Graduate vacancies are set to increase by up to 17% this year, according to the latest survey from the Association of Graduate Recruiters (AGR).
The report showed that the majority of sectors are showing growth in graduate vacancies, furthering belief that the UK economy is continuing to recover strongly following the crash of the market in 2008.
The most thriving sectors in terms of job creation were the banking and financial service industries, where graduate vacancies are set to increase by 54% this year.
Arriving in a close second was the transport or logistics sector, where a 29% increase is predicted, followed by the public sector, where graduate vacancies are expected to rise by 19%.
However, the news students and graduates will be most pleased to hear is that starting salaries are also set to improve, with the median rising £500 from last year to £27,000.
189 AGR members across 17 sectors were surveyed who, combined, estimated that they will provide 22,076 graduate vacancies in 2014.
A Business Department spokesman commented: “This increase in the number of graduate vacancies is yet further demonstration of the growth in confidence of British businesses.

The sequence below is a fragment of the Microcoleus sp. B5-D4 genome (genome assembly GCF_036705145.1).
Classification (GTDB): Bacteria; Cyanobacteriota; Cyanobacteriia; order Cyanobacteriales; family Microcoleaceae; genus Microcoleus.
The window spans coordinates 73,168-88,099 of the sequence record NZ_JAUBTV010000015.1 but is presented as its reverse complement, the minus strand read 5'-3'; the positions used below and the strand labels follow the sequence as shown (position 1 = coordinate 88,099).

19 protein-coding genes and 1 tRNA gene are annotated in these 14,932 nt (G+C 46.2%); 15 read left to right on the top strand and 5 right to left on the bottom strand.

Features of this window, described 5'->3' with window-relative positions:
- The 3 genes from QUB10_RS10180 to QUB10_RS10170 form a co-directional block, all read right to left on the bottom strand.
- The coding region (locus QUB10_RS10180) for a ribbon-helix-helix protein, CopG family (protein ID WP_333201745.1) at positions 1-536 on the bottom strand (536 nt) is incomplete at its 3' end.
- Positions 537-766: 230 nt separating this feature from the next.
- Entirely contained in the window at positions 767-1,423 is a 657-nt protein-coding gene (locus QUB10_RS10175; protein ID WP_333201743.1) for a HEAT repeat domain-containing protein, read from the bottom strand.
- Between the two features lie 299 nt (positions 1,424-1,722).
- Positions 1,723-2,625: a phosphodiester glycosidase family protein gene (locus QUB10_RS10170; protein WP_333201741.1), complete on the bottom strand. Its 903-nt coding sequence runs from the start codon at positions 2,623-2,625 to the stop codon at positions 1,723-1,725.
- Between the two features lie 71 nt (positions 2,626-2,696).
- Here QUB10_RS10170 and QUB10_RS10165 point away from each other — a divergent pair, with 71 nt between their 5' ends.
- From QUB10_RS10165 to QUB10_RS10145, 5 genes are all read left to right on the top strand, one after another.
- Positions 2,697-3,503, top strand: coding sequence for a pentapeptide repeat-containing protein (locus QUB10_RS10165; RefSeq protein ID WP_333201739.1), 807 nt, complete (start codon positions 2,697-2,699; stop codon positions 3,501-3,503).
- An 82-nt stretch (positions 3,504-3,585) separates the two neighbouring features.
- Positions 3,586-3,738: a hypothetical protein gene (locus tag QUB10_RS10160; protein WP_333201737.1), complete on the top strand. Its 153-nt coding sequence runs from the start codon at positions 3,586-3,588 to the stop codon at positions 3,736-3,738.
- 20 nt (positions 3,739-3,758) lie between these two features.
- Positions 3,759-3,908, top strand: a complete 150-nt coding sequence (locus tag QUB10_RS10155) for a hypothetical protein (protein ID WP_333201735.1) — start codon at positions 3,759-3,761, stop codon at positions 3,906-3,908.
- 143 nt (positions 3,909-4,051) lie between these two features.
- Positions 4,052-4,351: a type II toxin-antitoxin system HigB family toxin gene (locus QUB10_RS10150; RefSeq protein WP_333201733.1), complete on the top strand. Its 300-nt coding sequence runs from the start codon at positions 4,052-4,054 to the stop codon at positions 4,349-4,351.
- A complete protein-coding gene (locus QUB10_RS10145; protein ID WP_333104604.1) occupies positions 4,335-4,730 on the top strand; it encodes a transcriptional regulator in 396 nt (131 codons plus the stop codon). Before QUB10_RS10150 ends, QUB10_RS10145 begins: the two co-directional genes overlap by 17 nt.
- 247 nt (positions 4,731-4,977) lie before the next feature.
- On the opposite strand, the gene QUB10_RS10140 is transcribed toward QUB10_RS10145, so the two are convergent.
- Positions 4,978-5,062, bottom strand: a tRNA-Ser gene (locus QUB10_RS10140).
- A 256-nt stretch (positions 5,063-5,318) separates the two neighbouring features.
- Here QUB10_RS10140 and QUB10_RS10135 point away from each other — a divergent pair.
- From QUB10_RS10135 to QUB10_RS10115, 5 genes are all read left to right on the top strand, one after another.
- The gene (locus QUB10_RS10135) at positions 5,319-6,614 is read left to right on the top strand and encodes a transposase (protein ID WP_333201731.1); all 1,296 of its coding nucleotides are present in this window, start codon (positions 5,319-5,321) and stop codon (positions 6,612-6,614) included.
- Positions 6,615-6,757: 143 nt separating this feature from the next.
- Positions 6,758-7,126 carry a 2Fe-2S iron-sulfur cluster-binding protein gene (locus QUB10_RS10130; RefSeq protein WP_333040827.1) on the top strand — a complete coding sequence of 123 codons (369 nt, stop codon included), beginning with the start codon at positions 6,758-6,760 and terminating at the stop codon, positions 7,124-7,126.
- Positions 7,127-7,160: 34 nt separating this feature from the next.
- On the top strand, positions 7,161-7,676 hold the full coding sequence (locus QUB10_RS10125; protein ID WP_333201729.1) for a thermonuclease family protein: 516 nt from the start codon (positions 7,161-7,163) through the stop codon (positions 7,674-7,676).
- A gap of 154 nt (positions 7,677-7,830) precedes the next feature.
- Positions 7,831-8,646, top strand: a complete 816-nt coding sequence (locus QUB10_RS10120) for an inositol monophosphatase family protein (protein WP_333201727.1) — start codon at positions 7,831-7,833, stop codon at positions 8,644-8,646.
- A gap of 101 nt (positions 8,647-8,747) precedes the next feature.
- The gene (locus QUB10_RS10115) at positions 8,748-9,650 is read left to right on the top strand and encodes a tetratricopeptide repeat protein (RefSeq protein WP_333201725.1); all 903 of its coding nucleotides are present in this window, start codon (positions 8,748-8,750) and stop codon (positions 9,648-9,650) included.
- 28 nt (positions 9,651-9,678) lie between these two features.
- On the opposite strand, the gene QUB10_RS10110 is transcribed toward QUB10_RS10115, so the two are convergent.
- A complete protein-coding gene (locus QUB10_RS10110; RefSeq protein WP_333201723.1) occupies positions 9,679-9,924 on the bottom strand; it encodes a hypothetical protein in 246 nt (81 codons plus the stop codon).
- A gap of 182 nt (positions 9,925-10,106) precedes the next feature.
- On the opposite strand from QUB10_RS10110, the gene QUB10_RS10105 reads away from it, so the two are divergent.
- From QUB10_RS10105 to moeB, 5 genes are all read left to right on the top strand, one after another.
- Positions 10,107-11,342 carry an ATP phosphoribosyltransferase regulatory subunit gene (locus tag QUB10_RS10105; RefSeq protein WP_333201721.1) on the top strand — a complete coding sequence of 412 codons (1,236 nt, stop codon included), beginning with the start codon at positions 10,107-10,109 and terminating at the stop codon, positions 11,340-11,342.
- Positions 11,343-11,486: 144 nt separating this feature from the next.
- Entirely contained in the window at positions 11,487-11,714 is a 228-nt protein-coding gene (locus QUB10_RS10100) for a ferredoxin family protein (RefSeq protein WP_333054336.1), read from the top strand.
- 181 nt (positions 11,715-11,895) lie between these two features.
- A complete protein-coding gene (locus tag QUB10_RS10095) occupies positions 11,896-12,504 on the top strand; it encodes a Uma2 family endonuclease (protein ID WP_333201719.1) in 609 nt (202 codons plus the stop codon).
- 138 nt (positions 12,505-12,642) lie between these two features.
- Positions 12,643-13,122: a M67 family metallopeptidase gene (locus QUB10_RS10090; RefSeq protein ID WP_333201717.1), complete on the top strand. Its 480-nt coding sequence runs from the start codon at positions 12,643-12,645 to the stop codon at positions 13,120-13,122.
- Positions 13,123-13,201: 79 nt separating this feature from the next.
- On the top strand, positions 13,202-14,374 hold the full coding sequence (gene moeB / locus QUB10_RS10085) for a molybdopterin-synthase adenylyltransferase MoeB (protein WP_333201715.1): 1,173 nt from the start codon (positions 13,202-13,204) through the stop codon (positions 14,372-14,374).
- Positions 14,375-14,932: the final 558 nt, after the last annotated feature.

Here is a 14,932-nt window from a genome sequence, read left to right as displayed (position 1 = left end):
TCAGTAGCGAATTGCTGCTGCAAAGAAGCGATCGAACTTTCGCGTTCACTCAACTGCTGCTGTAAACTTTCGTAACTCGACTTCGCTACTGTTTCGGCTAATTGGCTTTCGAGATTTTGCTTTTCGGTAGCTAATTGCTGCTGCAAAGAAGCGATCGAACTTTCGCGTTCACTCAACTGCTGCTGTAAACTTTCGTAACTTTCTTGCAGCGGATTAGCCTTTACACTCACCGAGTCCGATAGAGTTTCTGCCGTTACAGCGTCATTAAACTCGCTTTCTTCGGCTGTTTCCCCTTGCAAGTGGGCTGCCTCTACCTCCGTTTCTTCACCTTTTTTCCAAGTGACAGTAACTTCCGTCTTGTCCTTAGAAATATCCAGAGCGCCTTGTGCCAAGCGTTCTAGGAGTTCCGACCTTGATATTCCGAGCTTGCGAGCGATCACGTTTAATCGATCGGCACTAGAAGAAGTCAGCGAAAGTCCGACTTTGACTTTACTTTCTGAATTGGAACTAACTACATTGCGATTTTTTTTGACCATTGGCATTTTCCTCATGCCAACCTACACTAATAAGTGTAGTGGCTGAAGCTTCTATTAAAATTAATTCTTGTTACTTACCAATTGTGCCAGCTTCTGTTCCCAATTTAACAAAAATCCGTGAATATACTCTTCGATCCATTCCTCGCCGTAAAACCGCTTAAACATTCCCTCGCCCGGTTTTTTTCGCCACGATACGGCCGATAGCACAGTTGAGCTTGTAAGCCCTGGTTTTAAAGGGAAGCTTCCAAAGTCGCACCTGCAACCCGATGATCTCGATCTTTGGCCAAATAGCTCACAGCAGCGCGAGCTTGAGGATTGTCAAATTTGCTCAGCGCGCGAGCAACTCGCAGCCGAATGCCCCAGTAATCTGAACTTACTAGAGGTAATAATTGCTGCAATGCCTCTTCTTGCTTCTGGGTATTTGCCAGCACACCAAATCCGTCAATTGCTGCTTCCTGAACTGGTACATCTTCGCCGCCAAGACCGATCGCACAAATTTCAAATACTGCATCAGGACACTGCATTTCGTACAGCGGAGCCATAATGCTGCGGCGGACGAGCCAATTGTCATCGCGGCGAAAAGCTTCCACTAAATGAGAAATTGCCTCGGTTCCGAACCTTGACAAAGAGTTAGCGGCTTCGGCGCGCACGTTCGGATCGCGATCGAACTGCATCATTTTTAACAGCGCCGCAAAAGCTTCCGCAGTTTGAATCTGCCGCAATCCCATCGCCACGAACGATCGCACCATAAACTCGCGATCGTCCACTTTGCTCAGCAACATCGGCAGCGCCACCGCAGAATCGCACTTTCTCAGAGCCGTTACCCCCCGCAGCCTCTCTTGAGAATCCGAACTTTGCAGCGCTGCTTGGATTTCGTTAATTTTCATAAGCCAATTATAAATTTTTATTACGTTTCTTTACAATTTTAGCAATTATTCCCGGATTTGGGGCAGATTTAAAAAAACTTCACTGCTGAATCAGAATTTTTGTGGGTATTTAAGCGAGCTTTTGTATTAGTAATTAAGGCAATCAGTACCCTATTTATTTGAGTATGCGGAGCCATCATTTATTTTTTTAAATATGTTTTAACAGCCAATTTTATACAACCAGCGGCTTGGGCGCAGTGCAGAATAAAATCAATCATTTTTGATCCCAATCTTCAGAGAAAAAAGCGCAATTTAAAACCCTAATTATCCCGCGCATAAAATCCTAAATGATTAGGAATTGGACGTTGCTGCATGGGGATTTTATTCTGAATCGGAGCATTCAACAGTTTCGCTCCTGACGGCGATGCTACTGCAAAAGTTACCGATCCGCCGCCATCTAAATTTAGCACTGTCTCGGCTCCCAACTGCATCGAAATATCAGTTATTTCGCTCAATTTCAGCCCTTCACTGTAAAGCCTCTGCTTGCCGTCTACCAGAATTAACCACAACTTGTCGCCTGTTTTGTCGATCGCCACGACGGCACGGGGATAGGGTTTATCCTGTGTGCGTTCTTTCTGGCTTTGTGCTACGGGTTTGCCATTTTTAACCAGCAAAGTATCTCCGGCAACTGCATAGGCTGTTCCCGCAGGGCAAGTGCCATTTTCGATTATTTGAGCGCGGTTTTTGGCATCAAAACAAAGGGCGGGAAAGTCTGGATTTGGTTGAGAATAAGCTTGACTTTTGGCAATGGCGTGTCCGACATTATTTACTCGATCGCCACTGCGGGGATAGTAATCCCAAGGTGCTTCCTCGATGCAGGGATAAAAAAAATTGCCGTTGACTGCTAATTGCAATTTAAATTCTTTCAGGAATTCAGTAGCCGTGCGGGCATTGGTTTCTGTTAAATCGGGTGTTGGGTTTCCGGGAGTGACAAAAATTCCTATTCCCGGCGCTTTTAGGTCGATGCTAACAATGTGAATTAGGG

“There are an increasing number of students entering higher education, and evidence across the sector suggests that employers recruiting from university and higher education have found the large majority of graduates to be well or very well prepared for work.
“Recent evidence also suggests that the majority of graduates are satisfied with the preparation their higher education course provides for the workplace.”
Top 10 Sectors for Graduate Vacancy Increases
1) Banking or financial services – 54.1%
2) Transport or logistics sector - 29.4%
3) Accountancy or professional services firm – 24%
4) IT/telecommunications – 23.9%
5) Public sector – 19.3%
6) Engineering or industrial company – 18.4%
7) Consulting or business services firm – 14.8%
8) Retail – 6.2%
9) Investment bank or fund managers – 4.6%
10) Construction company or consultancy – 4.2%
Article adapted from the Telegraph